Director, WCFIA, 2015–2021
Michèle Lamont is professor of sociology and of African and African American studies and the Robert I. Goldman Professor of European Studies at Harvard University. She served as the 108th president of the American Sociological Association in 2016–2017 and she chaired the Council for European Studies from 2006–2009. She is also the recipient of a 1996 John Simon Guggenheim Fellowship, the 2014 Gutenberg Research Award, and the 2017 Erasmus Prize (for her contributions to the social sciences in Europe and the rest of the world). She is also the recipient of honorary doctorates from five countries (Canada, France, the Netherlands, Sweden, and the UK). A cultural and comparative sociologist, Lamont is the author or coauthor of a dozen books and edited volumes and over one hundred articles and chapters on a range of topics including culture and inequality, racism and stigma, academia and knowledge, social change and successful societies, and qualitative methods. Her most recent publications include the coauthored book Getting Respect: Responding to Stigma and Discrimination in the United States, Brazil, and Israel (Princeton University Press 2016); the 2017 ASA Presidential Address “Addressing Recognition Gaps: Destigmatization and the Reduction of Inequality” (American Sociological Review 2018); and a special issue of Daedalus on “Inequality as a Multidimensional Process” (coedited with Paul Pierson; summer 2019). Lamont is director of the Weatherhead Center for International Affairs, Harvard University and she served as codirector of the Successful Societies Program, Canadian Institute for Advanced Research from 2002 to 2019. An Andrew Carnegie Fellow for 2019–2021, she spent 2019–2020 on sabbatical at the Russell Sage Foundation. She is working on a book on social change and repertoires of hope, to be published by Simon and Schuster (US) and Penguin (UK).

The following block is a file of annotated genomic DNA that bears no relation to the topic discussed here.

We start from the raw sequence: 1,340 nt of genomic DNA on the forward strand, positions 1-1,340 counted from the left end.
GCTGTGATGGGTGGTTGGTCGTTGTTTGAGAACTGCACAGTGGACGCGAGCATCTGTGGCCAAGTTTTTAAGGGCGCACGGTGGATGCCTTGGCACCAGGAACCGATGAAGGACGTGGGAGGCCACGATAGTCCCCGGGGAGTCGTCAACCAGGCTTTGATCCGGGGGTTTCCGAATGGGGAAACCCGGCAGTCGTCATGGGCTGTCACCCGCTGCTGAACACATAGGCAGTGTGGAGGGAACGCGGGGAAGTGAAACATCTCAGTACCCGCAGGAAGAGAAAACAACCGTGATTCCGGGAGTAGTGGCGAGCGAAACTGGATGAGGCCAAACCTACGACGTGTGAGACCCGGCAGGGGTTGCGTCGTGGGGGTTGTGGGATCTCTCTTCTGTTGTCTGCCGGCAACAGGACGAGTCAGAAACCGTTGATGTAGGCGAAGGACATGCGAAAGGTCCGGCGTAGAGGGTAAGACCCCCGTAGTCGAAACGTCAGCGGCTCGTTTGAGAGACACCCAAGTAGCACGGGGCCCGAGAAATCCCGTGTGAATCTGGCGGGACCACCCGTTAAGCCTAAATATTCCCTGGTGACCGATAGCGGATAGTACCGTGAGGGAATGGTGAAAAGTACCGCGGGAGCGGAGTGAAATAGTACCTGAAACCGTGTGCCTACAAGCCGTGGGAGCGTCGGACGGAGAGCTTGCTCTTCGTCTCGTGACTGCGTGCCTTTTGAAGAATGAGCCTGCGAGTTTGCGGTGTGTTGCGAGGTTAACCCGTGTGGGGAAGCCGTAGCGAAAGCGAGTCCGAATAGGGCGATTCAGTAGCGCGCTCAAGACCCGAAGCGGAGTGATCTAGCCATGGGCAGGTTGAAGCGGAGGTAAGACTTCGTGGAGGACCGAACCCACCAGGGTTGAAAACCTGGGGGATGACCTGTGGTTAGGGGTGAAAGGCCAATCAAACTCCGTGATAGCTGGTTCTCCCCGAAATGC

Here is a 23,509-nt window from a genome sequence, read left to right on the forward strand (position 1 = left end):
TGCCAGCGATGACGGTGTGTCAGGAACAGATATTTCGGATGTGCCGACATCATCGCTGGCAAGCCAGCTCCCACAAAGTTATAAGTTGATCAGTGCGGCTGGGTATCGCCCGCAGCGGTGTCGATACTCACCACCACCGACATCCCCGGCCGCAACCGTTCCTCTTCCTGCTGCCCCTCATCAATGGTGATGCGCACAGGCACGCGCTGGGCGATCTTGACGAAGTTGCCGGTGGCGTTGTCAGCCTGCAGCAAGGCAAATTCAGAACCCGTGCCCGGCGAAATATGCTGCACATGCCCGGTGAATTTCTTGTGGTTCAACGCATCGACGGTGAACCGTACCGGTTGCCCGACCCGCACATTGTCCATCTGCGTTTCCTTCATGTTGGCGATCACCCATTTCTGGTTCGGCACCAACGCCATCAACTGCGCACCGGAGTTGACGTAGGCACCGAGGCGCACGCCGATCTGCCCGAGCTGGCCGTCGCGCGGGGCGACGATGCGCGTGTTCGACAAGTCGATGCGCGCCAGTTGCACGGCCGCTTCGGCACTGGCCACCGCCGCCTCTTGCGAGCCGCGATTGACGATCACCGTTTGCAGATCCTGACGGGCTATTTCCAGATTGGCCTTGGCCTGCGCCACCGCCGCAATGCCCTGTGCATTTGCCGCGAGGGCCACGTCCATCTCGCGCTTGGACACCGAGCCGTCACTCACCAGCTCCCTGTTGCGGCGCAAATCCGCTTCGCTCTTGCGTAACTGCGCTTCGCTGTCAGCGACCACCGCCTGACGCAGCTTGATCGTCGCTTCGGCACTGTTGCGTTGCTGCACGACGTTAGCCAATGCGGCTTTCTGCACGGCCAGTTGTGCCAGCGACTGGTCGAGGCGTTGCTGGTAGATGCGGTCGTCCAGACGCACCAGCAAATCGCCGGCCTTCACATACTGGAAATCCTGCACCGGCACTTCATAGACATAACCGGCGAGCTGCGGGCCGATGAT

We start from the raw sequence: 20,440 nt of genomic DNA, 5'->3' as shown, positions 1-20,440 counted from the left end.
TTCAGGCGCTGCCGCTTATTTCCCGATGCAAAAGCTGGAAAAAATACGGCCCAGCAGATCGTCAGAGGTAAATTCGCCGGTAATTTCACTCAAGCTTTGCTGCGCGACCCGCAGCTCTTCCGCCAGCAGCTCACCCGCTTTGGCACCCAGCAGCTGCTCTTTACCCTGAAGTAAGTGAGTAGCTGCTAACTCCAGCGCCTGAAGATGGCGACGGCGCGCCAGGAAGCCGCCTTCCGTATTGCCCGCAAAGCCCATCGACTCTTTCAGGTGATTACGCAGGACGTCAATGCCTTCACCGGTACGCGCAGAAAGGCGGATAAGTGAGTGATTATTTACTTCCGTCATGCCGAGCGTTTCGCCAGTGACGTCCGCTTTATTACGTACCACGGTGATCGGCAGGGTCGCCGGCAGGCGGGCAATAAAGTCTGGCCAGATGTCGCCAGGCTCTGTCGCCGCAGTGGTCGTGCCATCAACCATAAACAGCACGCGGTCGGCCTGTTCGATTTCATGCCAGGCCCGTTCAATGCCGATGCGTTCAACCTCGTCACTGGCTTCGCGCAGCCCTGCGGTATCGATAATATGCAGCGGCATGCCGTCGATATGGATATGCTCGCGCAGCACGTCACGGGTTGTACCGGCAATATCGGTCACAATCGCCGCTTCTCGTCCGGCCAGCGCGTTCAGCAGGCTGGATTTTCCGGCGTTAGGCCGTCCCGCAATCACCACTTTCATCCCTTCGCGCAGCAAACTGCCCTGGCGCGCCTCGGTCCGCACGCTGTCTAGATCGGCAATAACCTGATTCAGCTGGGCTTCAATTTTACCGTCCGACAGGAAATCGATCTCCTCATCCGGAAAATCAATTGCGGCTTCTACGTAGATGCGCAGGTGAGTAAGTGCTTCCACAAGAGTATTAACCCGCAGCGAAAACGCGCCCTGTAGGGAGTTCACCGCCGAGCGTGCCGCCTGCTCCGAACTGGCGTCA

Interim Director, WCFIA, 2000–2001, fall 2009, fall 2013, and 2014–2015
Jeffry Frieden is Stanfield Professor of International Peace in the Department of Government at Harvard University. He specializes in the politics of international monetary and financial relations. Frieden is the author of Currency Politics: The Political Economy of Exchange Rate Policy (2015) and the coauthor (with Menzie Chinn) of Lost Decades: The Making of America's Debt Crisis and the Long Recovery (2012). Frieden is also the author of Global Capitalism: Its Fall and Rise in the Twentieth Century (2007), of Debt, Development, and Democracy: Modern Political Economy and Latin America, 1965–1985 (1992), of Banking on the World: The Politics of American International Finance (1987), and the coauthor or coeditor of over a dozen other books on related topics. His articles on the politics of international economic issues have appeared in a wide variety of scholarly and general-interest publications. For more information, visit his website.
Beth A. Simmons
Director, WCFIA, 2006–2013